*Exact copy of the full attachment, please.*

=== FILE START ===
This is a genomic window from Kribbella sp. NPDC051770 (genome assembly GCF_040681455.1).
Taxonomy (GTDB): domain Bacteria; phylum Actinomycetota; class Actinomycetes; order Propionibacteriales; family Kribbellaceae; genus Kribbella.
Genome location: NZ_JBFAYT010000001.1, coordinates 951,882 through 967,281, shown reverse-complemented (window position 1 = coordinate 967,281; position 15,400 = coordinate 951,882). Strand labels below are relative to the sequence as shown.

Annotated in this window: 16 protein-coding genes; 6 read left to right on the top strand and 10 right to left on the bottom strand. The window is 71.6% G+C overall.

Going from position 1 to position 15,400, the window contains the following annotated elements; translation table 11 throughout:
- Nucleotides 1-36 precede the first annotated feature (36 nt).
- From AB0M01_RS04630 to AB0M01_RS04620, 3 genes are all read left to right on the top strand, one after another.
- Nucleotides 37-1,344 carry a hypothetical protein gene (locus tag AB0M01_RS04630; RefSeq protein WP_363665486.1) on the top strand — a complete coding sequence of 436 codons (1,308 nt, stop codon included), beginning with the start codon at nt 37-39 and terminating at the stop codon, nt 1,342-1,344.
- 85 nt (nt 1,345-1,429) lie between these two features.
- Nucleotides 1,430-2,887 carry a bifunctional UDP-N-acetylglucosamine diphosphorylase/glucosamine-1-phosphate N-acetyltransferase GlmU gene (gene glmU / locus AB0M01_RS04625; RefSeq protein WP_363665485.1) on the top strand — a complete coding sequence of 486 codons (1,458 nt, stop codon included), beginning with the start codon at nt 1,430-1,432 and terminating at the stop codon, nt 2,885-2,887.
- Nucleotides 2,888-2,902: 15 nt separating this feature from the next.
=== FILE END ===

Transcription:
This is a genomic window from Kribbella sp. NPDC051770 (genome assembly GCF_040681455.1).
Taxonomy (GTDB): domain Bacteria; phylum Actinomycetota; class Actinomycetes; order Propionibacteriales; family Kribbellaceae; genus Kribbella.
Genome location: NZ_JBFAYT010000001.1, coordinates 951,882 through 967,281, shown reverse-complemented (window position 1 = coordinate 967,281; position 15,400 = coordinate 951,882). Strand labels below are relative to the sequence as shown.

Annotated in this window: 16 protein-coding genes; 6 read left to right on the top strand and 10 right to left on the bottom strand. The window is 71.6% G+C overall.

Going from position 1 to position 15,400, the window contains the following annotated elements; translation table 11 throughout:
- Nucleotides 1-36 precede the first annotated feature (36 nt).
- From AB0M01_RS04630 to AB0M01_RS04620, 3 genes are all read left to right on the top strand, one after another.
- Nucleotides 37-1,344 carry a hypothetical protein gene (locus tag AB0M01_RS04630; RefSeq protein WP_363665486.1) on the top strand — a complete coding sequence of 436 codons (1,308 nt, stop codon included), beginning with the start codon at nt 37-39 and terminating at the stop codon, nt 1,342-1,344.
- 85 nt (nt 1,345-1,429) lie between these two features.
- Nucleotides 1,430-2,887 carry a bifunctional UDP-N-acetylglucosamine diphosphorylase/glucosamine-1-phosphate N-acetyltransferase GlmU gene (gene glmU / locus AB0M01_RS04625; RefSeq protein WP_363665485.1) on the top strand — a complete coding sequence of 486 codons (1,458 nt, stop codon included), beginning with the start codon at nt 1,430-1,432 and terminating at the stop codon, nt 2,885-2,887.
- Nucleotides 2,888-2,902: 15 nt separating this feature from the next.